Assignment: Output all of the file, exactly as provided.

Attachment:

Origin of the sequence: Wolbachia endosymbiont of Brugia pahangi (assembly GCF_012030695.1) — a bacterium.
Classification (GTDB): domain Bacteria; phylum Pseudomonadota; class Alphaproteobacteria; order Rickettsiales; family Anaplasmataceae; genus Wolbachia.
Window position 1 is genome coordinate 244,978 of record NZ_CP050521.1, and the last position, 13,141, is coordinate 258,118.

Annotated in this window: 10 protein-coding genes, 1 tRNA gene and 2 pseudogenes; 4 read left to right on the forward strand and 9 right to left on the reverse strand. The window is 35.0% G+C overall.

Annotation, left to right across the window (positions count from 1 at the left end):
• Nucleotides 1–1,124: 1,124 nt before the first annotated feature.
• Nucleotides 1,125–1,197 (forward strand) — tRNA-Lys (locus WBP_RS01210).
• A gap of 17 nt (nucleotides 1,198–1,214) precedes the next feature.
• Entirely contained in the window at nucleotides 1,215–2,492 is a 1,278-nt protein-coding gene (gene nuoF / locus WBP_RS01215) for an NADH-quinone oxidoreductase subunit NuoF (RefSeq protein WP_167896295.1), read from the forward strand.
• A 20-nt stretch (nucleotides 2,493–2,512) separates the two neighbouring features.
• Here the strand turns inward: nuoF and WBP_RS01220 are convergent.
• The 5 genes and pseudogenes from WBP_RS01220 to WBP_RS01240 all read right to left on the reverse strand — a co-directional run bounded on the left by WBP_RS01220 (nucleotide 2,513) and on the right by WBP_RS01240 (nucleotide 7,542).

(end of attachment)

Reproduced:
Origin of the sequence: Wolbachia endosymbiont of Brugia pahangi (assembly GCF_012030695.1) — a bacterium.
Classification (GTDB): domain Bacteria; phylum Pseudomonadota; class Alphaproteobacteria; order Rickettsiales; family Anaplasmataceae; genus Wolbachia.
Window position 1 is genome coordinate 244,978 of record NZ_CP050521.1, and the last position, 13,141, is coordinate 258,118.

Annotated in this window: 10 protein-coding genes, 1 tRNA gene and 2 pseudogenes; 4 read left to right on the forward strand and 9 right to left on the reverse strand. The window is 35.0% G+C overall.

Annotation, left to right across the window (positions count from 1 at the left end):
• Nucleotides 1–1,124: 1,124 nt before the first annotated feature.
• Nucleotides 1,125–1,197 (forward strand) — tRNA-Lys (locus WBP_RS01210).
• A gap of 17 nt (nucleotides 1,198–1,214) precedes the next feature.
• Entirely contained in the window at nucleotides 1,215–2,492 is a 1,278-nt protein-coding gene (gene nuoF / locus WBP_RS01215) for an NADH-quinone oxidoreductase subunit NuoF (RefSeq protein WP_167896295.1), read from the forward strand.
• A 20-nt stretch (nucleotides 2,493–2,512) separates the two neighbouring features.
• Here the strand turns inward: nuoF and WBP_RS01220 are convergent.
• The 5 genes and pseudogenes from WBP_RS01220 to WBP_RS01240 all read right to left on the reverse strand — a co-directional run bounded on the left by WBP_RS01220 (nucleotide 2,513) and on the right by WBP_RS01240 (nucleotide 7,542).